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Booming metaverse sector needs better oversight

By Cheng Yu | China Daily | Updated: 2022-08-24 08:59
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Visitors try shooting games at a metaverse museum in Beijing. WANG RAN/FOR CHINA DAILY

Accelerated steps are needed from China to supervise the over-hyped metaverse sector to avoid equity bubbles and promote the integration of the metaverse with the real economy for healthy development, according to industry experts.

They made the comments as a series of problems have appeared regarding the metaverse, including real estate speculation, virtual currency scams and copyright disputes, after the metaverse-which aims to combine virtual and real worlds through vanguard technologies-has become increasingly popular both at home and abroad.

"China needs to remain on high alert against financial speculators trying to cash in on the metaverse craze, not least because such actions could disrupt the efficient allocation of resources, hinder the cultivation of talent and harm industries," said Sun Jiashan, a researcher with the Chinese National Academy of Arts.

"Till now, China's central government didn't give a clear signal of supporting metaverse development," Sun said, adding that Chinese authorities are expected to effectively deal with a potential metaverse bubble.

"Rather than blindly following the economic growth models of the United States and Europe, China should make sure that the digital economy-along with the national economy-develop in a healthy manner," he said.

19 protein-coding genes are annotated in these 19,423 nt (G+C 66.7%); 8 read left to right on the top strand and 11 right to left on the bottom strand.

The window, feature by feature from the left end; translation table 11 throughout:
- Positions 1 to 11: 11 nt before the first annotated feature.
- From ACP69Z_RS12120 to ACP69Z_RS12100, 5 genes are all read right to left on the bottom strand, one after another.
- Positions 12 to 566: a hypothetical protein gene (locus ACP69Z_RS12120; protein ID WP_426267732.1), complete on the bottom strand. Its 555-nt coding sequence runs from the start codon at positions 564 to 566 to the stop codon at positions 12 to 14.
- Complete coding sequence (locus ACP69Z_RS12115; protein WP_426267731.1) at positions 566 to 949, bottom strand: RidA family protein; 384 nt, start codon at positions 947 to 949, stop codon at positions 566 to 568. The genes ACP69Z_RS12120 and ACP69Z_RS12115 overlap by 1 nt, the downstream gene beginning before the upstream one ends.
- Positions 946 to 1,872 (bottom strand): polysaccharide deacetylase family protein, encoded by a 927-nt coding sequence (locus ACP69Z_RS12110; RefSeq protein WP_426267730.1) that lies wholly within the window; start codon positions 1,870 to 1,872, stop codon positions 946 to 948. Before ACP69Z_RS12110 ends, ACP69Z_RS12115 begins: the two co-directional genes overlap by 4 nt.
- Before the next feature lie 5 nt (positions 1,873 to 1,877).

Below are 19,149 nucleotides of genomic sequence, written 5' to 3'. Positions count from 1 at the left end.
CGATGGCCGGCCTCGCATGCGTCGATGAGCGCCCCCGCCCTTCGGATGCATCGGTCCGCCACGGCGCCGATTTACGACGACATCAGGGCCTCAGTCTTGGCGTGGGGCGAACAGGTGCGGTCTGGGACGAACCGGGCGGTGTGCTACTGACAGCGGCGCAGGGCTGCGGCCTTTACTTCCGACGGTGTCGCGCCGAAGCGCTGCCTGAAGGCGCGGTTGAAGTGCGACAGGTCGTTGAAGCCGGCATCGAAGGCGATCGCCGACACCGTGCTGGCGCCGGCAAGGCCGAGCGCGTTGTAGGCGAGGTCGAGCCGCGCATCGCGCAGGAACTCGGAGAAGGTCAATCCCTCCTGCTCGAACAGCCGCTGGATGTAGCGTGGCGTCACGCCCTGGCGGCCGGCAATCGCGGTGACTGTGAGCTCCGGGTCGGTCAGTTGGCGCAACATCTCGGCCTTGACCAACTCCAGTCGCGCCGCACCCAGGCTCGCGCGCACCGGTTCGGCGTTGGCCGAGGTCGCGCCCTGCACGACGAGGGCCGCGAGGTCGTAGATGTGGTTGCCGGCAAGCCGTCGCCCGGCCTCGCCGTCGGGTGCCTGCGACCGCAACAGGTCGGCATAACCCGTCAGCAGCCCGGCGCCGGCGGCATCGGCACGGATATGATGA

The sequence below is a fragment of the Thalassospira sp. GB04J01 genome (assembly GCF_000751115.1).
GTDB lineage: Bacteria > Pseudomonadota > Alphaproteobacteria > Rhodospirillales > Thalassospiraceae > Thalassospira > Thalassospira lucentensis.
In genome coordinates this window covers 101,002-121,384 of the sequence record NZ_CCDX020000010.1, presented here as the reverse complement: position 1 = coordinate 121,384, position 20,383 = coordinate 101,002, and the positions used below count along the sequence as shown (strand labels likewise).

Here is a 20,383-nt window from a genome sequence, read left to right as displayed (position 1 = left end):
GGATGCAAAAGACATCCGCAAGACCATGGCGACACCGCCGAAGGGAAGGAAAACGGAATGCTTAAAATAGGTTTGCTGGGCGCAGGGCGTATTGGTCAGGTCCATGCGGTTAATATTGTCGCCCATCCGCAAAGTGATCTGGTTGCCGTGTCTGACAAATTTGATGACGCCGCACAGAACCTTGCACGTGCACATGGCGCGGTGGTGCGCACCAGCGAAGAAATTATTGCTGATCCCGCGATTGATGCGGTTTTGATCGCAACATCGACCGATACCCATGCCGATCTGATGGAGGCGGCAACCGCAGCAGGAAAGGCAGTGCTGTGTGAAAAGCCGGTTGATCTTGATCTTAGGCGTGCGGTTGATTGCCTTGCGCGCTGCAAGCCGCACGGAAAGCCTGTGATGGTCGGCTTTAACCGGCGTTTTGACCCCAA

Currently, many metaverse platforms allow players to own and trade their in-game assets, including virtual land and non-fungible tokens, or NFTs, which led capital and players to hype up prices.

Singaporean singer JJ Lin spent over $70,000 buying three pieces of virtual real estate or land in Decentraland, a popular metaverse platform. However, metaverse analysis firm WeMeta showed that the current value of the three pieces was only around 97,500 yuan ($14,244).

WeMeta reported that prices of virtual land in six major metaverse platforms have dropped nearly 90 percent from January to August.

Chinese internet firm Tencent Holdings' NFT platform Huanhe, which is also one of the biggest NFT platforms in China, also said recently that it will no longer release digital collectibles to the public.

"One of the important reasons for decreasing prices and shutdowns is that the current metaverse development is divorced from the real economy, making the metaverse overly hyped," said Hu Jiye, a professor on blockchain rules at the China University of Political Science and Law.

"It is common for fraudulent activity to arise when a newcomer arrives, but both China and foreign countries need to improve metaverse governance for its healthy development," Hu said.

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